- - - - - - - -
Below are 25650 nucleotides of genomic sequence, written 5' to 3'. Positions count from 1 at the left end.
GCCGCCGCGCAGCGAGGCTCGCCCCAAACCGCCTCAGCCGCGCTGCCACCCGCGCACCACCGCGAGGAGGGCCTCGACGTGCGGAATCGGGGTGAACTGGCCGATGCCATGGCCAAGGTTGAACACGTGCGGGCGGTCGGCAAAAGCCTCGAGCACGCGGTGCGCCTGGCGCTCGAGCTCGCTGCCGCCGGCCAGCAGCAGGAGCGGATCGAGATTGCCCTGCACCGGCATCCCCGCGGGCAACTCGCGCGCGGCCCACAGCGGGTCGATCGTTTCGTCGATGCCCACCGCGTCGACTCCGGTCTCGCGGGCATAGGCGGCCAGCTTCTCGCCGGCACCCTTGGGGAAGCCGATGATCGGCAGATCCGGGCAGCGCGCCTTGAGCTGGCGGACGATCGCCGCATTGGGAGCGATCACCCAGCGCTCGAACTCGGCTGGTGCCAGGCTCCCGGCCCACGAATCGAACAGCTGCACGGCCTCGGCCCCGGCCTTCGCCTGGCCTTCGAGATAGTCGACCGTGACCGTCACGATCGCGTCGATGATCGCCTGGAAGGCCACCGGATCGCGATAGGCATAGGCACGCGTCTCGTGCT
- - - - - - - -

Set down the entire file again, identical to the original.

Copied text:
Below are 25650 nucleotides of genomic sequence, written 5' to 3'. Positions count from 1 at the left end.
GCCGCCGCGCAGCGAGGCTCGCCCCAAACCGCCTCAGCCGCGCTGCCACCCGCGCACCACCGCGAGGAGGGCCTCGACGTGCGGAATCGGGGTGAACTGGCCGATGCCATGGCCAAGGTTGAACACGTGCGGGCGGTCGGCAAAAGCCTCGAGCACGCGGTGCGCCTGGCGCTCGAGCTCGCTGCCGCCGGCCAGCAGCAGGAGCGGATCGAGATTGCCCTGCACCGGCATCCCCGCGGGCAACTCGCGCGCGGCCCACAGCGGGTCGATCGTTTCGTCGATGCCCACCGCGTCGACTCCGGTCTCGCGGGCATAGGCGGCCAGCTTCTCGCCGGCACCCTTGGGGAAGCCGATGATCGGCAGATCCGGGCAGCGCGCCTTGAGCTGGCGGACGATCGCCGCATTGGGAGCGATCACCCAGCGCTCGAACTCGGCTGGTGCCAGGCTCCCGGCCCACGAATCGAACAGCTGCACGGCCTCGGCCCCGGCCTTCGCCTGGCCTTCGAGATAGTCGACCGTGACCGTCACGATCGCGTCGATGATCGCCTGGAAGGCCACCGGATCGCGATAGGCATAGGCACGCGTCTCGTGCT